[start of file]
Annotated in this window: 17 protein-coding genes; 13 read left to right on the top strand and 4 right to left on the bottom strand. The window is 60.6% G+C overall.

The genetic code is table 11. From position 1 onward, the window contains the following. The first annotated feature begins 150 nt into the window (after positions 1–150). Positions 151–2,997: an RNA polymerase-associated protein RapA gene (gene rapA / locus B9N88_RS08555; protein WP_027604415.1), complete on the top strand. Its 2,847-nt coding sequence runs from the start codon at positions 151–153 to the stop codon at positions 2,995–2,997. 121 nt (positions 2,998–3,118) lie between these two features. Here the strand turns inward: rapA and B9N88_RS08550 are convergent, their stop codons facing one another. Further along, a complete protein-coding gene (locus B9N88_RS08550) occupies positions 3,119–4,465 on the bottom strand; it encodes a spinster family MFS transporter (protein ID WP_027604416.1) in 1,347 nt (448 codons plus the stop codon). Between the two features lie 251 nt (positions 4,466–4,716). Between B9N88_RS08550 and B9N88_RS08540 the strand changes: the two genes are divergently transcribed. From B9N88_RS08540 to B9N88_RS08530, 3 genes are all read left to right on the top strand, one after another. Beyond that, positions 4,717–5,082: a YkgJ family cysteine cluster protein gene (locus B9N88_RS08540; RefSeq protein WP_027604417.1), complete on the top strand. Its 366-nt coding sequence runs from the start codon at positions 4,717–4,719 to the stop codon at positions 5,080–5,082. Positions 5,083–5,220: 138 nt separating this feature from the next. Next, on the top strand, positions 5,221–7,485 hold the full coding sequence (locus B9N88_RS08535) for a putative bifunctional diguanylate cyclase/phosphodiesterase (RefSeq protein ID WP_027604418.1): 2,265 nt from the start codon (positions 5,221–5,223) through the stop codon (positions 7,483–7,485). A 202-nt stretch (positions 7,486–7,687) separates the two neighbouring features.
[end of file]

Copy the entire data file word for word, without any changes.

Annotated in this window: 17 protein-coding genes; 13 read left to right on the top strand and 4 right to left on the bottom strand. The window is 60.6% G+C overall.

The genetic code is table 11. From position 1 onward, the window contains the following. The first annotated feature begins 150 nt into the window (after positions 1–150). Positions 151–2,997: an RNA polymerase-associated protein RapA gene (gene rapA / locus B9N88_RS08555; protein WP_027604415.1), complete on the top strand. Its 2,847-nt coding sequence runs from the start codon at positions 151–153 to the stop codon at positions 2,995–2,997. 121 nt (positions 2,998–3,118) lie between these two features. Here the strand turns inward: rapA and B9N88_RS08550 are convergent, their stop codons facing one another. Further along, a complete protein-coding gene (locus B9N88_RS08550) occupies positions 3,119–4,465 on the bottom strand; it encodes a spinster family MFS transporter (protein ID WP_027604416.1) in 1,347 nt (448 codons plus the stop codon). Between the two features lie 251 nt (positions 4,466–4,716). Between B9N88_RS08550 and B9N88_RS08540 the strand changes: the two genes are divergently transcribed. From B9N88_RS08540 to B9N88_RS08530, 3 genes are all read left to right on the top strand, one after another. Beyond that, positions 4,717–5,082: a YkgJ family cysteine cluster protein gene (locus B9N88_RS08540; RefSeq protein WP_027604417.1), complete on the top strand. Its 366-nt coding sequence runs from the start codon at positions 4,717–4,719 to the stop codon at positions 5,080–5,082. Positions 5,083–5,220: 138 nt separating this feature from the next. Next, on the top strand, positions 5,221–7,485 hold the full coding sequence (locus B9N88_RS08535) for a putative bifunctional diguanylate cyclase/phosphodiesterase (RefSeq protein ID WP_027604418.1): 2,265 nt from the start codon (positions 5,221–5,223) through the stop codon (positions 7,483–7,485). A 202-nt stretch (positions 7,486–7,687) separates the two neighbouring features.